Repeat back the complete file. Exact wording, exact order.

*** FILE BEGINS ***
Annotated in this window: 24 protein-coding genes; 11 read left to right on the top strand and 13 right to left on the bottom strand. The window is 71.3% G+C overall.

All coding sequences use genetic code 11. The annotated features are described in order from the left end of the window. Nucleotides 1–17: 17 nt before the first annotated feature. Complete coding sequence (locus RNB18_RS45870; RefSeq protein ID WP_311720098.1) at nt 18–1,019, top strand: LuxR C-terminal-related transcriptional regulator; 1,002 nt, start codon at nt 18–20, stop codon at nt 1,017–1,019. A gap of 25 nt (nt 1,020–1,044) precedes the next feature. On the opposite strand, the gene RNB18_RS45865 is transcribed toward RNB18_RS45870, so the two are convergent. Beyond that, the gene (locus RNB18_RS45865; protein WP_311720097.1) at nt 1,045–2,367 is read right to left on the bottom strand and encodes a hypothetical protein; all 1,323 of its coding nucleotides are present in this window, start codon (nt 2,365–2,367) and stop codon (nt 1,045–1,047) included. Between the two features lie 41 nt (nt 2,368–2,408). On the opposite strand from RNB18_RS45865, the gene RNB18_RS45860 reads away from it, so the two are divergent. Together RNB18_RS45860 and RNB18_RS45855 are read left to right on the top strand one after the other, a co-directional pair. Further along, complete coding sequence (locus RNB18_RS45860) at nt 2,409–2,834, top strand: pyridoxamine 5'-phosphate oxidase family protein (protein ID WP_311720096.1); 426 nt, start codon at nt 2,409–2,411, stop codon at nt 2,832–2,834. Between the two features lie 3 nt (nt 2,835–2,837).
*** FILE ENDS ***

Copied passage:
Annotated in this window: 24 protein-coding genes; 11 read left to right on the top strand and 13 right to left on the bottom strand. The window is 71.3% G+C overall.

All coding sequences use genetic code 11. The annotated features are described in order from the left end of the window. Nucleotides 1–17: 17 nt before the first annotated feature. Complete coding sequence (locus RNB18_RS45870; RefSeq protein ID WP_311720098.1) at nt 18–1,019, top strand: LuxR C-terminal-related transcriptional regulator; 1,002 nt, start codon at nt 18–20, stop codon at nt 1,017–1,019. A gap of 25 nt (nt 1,020–1,044) precedes the next feature. On the opposite strand, the gene RNB18_RS45865 is transcribed toward RNB18_RS45870, so the two are convergent. Beyond that, the gene (locus RNB18_RS45865; protein WP_311720097.1) at nt 1,045–2,367 is read right to left on the bottom strand and encodes a hypothetical protein; all 1,323 of its coding nucleotides are present in this window, start codon (nt 2,365–2,367) and stop codon (nt 1,045–1,047) included. Between the two features lie 41 nt (nt 2,368–2,408). On the opposite strand from RNB18_RS45865, the gene RNB18_RS45860 reads away from it, so the two are divergent. Together RNB18_RS45860 and RNB18_RS45855 are read left to right on the top strand one after the other, a co-directional pair. Further along, complete coding sequence (locus RNB18_RS45860) at nt 2,409–2,834, top strand: pyridoxamine 5'-phosphate oxidase family protein (protein ID WP_311720096.1); 426 nt, start codon at nt 2,409–2,411, stop codon at nt 2,832–2,834. Between the two features lie 3 nt (nt 2,835–2,837).